A Lethal Obsession

lethal-obsession.jpgAnti-Semitism has a long and ugly history, which culminated in the Holocaust in the 1940s. But it occurs even in countries where few, if any, Jews live. Renowned historian Robert Wistrich traces its history from ancient times to its shocking resurgence today.

Listen to Lethal Obession

It's been called a lethal obsession - the long and ugly history of anti-Semitism.  And its roots go way back, into ancient history. There are many reasons for this hatred of the "Jewish Difference."  It has theological roots - the idea of a formless, judgmental God who passes down a universal moral law to a chosen people.  The idea of the chosen people itself was disturbing to many in the pagan world. Later, for early Christians, Jews were viewed as Christ killers and representatives of cosmic and satanic evil.  It did not help at all that Jews could be successful, even when they were marginalized - mixing fear with envy among their enemies.   In the Middle Ages, Jews were accused of horrible crimes - killing children, the so- called "blood libels."  They endured mass killings, pogroms and persecution.  Jews could also be accused of polluting and controlling the world, as in the Czarist forgery of the Protocols of the Elders of Zion, which has survived to this day and been made into serial TV drama in for Muslim Middle Eastern audiences.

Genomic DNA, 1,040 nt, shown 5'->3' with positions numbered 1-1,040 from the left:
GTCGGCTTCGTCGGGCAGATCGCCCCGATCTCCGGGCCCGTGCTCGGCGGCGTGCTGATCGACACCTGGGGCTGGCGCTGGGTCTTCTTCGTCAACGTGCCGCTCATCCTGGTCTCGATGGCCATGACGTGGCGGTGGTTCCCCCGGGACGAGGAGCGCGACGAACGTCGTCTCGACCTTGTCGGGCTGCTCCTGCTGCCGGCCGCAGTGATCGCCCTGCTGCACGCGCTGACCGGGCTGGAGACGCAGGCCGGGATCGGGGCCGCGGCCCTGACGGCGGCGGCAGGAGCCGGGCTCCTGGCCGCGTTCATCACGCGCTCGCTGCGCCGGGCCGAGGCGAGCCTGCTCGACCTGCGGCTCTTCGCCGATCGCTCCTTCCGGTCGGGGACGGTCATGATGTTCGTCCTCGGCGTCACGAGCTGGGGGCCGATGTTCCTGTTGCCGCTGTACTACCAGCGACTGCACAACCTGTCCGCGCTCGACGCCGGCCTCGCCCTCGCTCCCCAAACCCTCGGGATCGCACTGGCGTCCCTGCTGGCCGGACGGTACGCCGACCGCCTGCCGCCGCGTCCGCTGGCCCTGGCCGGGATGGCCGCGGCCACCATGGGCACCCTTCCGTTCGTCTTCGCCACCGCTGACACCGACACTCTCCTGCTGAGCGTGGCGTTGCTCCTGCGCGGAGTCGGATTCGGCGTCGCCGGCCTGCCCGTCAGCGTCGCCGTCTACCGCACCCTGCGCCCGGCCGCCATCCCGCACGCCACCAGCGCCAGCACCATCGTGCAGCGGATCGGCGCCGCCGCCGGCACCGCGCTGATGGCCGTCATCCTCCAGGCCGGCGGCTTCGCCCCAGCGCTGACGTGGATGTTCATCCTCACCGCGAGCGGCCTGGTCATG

This lethal obsession survives today and spreads like a virus and shows no sign of going away.

Robert S. Wistrich, a history professor at the Hebrew University of Jerusalem, is the head of the Vidal Sassoon International Study of Anti-Semitism.  He was interviewed by Ideas producer Richard Handler, who also writes the Ideas Guy column for CBC News on-line.

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